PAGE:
Why Juneteenth Matters

Dear Colleagues,

Many of you know the story behind the celebration of Juneteenth--tomorrow-- as a holiday: On June 19th, 1865 Union soldiers landed at Galveston, Texas with news that the war had ended and that enslaved men and women were finally free. This was two and a half years after President Lincoln’s Emancipation Proclamation - which had become official January 1, 1863. That news—long delayed by the slaveholders, in a state under Confederate control until the end of the war, set off wide ranging celebrations among the 250 thousand enslaved Black people in Texas. 

The delay was telling. It was an early signal that real change would face resistance from a white supremacist system. While slavery in its most horrific form was abolished, the exploitation and oppression of Black and brown people (as well as other groups) continued.

But there was, and is, cause for celebration. That is part of the meaning of Juneteenth: It shows us that while change is too slow, change IS possible.  When white allies join the celebration of Juneteenth, they are working to heal the moral wounds that are result of the (often unconscious) participation in the system that has caused so much pain to so many. From the Junetheenth.com website:

“Juneteenth today, celebrates African American freedom and achievement, while encouraging continuous self-development and respect for all cultures. As it takes on a more national, symbolic and even global perspective, the events of 1865 in Texas are not forgotten, for all of the roots tie back to this fertile soil from which a national day of pride is growing”

JRI stands by efforts to make Juneteenth a state and national holiday--including advocacy and education.  We know it is possible, because Texas—the site of the original Juneteenth celebration in 1865—made it a state holiday in 1980. If Texas can do it, so can MA, RI and CT. State recognition means that an additional holiday is included in rate calculations—and that means economic justice for nonprofits, who are often asked to absorb costs that should be funded by government.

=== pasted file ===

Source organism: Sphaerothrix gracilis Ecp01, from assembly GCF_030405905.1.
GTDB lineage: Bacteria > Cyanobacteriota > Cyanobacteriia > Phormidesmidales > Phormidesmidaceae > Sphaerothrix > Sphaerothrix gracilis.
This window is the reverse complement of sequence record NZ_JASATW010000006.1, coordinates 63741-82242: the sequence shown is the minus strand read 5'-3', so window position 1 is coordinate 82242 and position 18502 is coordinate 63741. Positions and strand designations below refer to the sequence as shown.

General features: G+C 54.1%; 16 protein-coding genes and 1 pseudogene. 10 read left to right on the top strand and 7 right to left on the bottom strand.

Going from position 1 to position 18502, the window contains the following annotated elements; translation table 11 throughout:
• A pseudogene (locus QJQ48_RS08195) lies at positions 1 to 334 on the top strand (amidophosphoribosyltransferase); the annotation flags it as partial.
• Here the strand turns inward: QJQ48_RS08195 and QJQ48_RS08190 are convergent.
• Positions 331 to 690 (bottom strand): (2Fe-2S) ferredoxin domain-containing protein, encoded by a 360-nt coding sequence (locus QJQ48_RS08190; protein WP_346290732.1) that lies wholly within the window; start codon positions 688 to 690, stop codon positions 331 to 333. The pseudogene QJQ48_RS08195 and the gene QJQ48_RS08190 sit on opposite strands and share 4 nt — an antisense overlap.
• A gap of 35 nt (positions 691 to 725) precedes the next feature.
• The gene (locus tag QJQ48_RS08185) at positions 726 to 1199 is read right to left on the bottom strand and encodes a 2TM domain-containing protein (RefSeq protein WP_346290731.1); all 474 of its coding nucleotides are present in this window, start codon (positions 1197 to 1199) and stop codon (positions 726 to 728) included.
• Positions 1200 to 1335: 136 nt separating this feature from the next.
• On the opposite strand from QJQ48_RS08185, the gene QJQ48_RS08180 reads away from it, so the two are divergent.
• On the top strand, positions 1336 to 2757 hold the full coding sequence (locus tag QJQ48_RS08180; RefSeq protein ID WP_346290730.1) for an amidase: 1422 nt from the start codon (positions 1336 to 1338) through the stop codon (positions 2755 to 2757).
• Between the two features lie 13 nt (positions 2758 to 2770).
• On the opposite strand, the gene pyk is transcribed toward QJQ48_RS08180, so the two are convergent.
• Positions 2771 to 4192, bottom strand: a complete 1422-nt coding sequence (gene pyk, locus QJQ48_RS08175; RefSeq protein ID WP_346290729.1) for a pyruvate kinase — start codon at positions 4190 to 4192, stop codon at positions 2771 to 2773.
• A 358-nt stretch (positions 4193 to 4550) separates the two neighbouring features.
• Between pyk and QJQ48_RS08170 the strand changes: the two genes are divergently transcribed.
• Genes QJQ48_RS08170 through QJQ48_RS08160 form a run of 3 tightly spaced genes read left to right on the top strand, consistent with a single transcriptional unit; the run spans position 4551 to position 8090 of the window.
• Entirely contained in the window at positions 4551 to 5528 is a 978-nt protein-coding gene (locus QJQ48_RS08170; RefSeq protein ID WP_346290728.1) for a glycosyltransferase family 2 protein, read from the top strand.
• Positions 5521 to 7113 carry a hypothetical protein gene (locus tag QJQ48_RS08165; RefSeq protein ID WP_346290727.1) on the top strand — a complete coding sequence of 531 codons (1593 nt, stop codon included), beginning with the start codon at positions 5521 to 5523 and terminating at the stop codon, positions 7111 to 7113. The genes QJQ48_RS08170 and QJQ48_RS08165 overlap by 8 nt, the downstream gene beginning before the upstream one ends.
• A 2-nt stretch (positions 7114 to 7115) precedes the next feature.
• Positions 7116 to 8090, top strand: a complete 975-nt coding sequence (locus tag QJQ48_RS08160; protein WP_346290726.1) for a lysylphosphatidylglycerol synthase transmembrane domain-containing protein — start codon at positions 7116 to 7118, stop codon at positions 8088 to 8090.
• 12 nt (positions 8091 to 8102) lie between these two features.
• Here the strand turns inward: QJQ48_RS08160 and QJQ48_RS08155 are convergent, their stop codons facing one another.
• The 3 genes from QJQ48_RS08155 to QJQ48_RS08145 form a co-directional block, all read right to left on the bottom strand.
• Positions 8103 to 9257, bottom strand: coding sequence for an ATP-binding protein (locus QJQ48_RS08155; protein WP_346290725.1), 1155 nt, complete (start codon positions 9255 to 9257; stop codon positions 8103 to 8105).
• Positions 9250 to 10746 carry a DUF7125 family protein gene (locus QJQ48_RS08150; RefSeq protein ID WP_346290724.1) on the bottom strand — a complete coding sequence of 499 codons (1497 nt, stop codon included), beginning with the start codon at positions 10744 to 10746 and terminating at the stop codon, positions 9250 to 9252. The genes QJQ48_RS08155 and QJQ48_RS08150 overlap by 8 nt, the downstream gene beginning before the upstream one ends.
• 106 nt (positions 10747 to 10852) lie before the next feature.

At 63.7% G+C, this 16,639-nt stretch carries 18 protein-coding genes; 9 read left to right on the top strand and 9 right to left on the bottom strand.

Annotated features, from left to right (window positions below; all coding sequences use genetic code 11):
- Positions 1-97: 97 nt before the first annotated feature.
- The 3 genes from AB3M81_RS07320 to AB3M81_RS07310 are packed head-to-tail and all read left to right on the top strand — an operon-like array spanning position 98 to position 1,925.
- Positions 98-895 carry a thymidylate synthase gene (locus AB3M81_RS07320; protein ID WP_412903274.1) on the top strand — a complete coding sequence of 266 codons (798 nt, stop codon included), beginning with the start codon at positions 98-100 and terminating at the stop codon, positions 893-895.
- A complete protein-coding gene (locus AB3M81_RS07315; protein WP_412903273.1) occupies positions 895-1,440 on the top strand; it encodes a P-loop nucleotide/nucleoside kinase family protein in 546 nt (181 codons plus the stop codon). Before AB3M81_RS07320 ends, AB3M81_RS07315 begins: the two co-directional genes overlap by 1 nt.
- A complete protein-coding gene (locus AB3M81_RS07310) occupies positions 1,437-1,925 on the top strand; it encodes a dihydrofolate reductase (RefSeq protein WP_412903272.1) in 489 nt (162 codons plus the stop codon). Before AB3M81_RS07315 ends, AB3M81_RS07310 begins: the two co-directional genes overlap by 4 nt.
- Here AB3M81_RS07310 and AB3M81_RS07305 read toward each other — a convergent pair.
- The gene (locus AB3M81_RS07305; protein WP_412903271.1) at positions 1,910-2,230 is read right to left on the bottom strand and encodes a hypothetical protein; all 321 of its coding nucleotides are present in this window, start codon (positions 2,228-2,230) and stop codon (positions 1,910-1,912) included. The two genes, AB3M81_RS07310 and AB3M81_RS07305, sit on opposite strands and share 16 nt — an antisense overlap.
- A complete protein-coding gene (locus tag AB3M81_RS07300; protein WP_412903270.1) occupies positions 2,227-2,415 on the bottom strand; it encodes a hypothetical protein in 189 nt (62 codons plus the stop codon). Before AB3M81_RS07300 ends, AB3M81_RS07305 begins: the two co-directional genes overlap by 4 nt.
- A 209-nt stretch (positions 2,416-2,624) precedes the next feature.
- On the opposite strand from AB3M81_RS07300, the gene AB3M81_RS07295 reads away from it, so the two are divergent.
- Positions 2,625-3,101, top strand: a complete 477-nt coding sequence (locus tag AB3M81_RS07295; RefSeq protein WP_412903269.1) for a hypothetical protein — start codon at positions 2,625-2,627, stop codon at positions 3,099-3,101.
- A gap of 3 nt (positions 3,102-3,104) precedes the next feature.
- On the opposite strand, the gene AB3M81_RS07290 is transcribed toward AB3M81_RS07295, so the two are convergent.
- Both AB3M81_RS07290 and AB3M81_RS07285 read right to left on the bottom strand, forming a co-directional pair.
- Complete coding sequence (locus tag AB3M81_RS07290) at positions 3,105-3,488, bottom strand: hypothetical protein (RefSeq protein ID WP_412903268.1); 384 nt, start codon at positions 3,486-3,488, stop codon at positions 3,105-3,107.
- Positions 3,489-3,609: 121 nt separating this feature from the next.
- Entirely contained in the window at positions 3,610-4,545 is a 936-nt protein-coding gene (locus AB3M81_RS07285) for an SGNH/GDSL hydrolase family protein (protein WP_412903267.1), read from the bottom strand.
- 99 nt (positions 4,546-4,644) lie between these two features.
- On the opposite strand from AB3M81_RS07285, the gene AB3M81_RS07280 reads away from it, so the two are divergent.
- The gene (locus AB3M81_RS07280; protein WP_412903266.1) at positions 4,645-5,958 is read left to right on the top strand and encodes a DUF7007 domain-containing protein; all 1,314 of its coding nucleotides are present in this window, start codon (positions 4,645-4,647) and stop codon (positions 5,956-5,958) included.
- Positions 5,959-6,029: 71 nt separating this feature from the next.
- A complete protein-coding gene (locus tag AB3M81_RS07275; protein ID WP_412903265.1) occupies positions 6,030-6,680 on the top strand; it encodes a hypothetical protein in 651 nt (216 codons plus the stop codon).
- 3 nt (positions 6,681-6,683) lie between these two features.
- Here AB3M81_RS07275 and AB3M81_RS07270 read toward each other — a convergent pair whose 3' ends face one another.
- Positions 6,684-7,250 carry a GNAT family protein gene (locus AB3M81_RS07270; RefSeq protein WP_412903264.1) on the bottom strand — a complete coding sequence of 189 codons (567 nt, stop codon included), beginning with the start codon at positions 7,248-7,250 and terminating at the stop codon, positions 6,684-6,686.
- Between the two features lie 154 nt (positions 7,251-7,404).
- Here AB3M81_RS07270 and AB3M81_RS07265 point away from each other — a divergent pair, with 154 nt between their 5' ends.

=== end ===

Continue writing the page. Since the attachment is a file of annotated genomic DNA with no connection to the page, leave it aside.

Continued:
We know that public opinion is changing.  Even the President moved his rally in Tulsa (which has its own horrific history of white supremacist violence—see this Black Wall Street story---or a illustrated version here) from the 19th to the 20th of June, based a loud and public outcry from across the political spectrum about deep disrespect to Juneteenth his rally would represent.

We encourage each program at JRI to join us in celebrating Juneteenth. It could be a history lesson, or a demonstration of solidarity with Black Lives Matter. This sheet gives some suggested ways--starting tonight and continuing thru Saturday--to celebrate virtually--some for kids.  Or google your town, and Juneteenth, there are many events all over our region.  

JRI is proud to be loud in our support of racial equity, and sharing our passion across the agency helps us to stay connected.


Andy Pond
President & CEO
Justice Resource Institute


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Rachel has been a part of the JRI team since January, 2000. For over 20 years, Rachel has been working in the field of human services assisting families with accessing and navigating services. Rachel received her Bachelors degree in psychology and Masters Degree in Public Administration from Bridgewater State University. She was promoted in July 2005 to Family Networks Program Director where she closely worked with the Department of Children Families for 10 years ensuring that children and families received the highest quality of individualized services ranging from community based through residential care. Rachel is very dedicated to helping the individuals she works with and is committed to improving the lives of children and families. Rachel’s passion for creative service programming inspires her in her role as JRI Service Navigator.